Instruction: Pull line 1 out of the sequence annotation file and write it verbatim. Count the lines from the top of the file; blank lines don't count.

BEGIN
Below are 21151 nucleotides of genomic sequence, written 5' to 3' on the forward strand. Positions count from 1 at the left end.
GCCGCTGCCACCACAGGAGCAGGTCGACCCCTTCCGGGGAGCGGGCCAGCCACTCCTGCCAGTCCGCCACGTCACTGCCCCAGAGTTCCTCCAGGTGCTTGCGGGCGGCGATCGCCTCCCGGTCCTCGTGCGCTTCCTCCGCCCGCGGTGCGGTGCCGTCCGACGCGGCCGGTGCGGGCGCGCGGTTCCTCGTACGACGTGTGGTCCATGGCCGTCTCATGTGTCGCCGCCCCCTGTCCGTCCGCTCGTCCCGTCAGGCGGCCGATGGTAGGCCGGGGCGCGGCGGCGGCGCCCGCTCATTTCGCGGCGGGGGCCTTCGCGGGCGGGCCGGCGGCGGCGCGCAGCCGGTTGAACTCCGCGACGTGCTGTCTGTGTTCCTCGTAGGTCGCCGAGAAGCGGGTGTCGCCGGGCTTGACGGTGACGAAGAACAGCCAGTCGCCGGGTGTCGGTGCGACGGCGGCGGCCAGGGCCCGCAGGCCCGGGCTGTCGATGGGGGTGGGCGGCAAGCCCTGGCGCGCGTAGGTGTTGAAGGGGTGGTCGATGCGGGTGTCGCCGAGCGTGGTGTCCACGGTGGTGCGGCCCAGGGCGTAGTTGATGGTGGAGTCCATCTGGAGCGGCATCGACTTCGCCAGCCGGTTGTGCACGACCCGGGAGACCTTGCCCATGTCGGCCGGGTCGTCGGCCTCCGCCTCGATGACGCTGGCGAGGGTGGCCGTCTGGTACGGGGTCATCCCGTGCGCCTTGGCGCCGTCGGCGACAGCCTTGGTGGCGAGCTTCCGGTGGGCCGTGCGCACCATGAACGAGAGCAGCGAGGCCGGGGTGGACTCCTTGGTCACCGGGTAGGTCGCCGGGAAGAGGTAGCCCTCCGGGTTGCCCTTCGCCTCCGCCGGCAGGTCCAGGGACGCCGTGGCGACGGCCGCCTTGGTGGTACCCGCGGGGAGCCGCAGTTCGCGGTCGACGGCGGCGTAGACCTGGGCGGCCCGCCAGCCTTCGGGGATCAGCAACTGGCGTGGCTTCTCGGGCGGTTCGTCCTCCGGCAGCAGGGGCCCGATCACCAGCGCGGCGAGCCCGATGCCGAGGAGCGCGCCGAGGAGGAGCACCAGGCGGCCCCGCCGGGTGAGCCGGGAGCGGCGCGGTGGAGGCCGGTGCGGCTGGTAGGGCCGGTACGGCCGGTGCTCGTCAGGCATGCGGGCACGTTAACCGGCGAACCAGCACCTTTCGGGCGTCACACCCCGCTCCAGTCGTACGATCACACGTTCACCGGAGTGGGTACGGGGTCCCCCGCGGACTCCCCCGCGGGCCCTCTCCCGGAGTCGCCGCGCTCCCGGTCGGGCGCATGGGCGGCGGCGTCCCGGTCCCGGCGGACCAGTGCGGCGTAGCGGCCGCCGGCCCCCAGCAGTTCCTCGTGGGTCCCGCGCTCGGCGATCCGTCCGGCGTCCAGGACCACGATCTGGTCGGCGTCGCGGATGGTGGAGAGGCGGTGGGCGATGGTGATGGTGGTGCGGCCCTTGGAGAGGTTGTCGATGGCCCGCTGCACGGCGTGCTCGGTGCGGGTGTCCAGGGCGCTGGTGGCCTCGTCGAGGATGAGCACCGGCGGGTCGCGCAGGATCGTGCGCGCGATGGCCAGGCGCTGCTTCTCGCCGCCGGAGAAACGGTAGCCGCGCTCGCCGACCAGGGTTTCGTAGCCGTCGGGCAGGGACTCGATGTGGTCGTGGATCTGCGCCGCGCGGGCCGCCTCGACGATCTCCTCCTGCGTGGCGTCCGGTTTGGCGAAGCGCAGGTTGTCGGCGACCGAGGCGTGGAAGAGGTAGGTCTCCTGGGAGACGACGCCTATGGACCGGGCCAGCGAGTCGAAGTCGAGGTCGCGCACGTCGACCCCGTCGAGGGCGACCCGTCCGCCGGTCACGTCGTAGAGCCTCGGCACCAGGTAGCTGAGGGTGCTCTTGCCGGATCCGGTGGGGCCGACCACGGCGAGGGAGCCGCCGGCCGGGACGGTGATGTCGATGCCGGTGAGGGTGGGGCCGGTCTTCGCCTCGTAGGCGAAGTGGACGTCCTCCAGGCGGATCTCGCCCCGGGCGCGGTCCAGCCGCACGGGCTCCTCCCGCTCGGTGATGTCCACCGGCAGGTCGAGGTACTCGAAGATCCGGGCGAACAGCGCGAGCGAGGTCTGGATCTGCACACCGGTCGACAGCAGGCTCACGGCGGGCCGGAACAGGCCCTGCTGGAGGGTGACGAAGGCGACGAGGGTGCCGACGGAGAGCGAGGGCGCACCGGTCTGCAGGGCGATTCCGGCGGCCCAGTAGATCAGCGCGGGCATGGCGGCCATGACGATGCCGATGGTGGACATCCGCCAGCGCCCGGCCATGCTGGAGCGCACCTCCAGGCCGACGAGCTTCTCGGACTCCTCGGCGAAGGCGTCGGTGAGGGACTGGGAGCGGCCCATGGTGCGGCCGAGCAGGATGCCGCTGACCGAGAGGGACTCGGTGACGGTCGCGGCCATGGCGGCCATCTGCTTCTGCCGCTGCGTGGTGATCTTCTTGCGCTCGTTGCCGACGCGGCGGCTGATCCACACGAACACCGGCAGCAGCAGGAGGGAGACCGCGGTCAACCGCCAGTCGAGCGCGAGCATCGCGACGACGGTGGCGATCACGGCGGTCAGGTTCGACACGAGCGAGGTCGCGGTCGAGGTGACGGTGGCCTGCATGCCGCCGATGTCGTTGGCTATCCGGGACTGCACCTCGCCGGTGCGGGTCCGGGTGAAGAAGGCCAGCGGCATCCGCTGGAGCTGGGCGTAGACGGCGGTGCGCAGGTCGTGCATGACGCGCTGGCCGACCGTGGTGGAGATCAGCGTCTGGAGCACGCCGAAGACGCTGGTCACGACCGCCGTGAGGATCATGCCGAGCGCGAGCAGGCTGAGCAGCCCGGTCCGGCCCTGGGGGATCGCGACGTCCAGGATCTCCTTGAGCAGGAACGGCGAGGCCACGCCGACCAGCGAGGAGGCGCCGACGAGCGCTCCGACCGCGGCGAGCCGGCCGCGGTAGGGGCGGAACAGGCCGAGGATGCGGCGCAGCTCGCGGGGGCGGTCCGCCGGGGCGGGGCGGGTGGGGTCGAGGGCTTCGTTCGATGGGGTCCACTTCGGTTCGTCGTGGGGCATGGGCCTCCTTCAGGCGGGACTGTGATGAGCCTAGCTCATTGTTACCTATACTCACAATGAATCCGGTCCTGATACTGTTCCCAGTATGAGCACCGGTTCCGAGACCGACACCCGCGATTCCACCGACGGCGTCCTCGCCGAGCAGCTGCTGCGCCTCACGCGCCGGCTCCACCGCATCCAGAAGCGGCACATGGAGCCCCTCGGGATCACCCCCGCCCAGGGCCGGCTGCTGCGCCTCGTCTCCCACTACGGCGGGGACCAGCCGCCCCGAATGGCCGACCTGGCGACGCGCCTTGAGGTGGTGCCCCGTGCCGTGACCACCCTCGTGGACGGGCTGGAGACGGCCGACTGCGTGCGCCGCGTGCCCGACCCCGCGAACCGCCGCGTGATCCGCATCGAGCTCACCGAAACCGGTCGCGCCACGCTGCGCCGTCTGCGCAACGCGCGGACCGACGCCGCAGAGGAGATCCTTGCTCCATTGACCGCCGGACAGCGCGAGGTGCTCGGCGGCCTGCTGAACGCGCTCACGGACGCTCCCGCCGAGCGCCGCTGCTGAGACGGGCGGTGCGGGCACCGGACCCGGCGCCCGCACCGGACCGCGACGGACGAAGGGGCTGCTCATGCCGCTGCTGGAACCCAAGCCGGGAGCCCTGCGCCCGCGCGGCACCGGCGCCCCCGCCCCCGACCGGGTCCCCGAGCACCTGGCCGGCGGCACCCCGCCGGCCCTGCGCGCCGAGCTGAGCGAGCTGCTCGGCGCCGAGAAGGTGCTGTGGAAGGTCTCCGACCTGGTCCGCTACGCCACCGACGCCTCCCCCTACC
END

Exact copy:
Below are 21151 nucleotides of genomic sequence, written 5' to 3' on the forward strand. Positions count from 1 at the left end.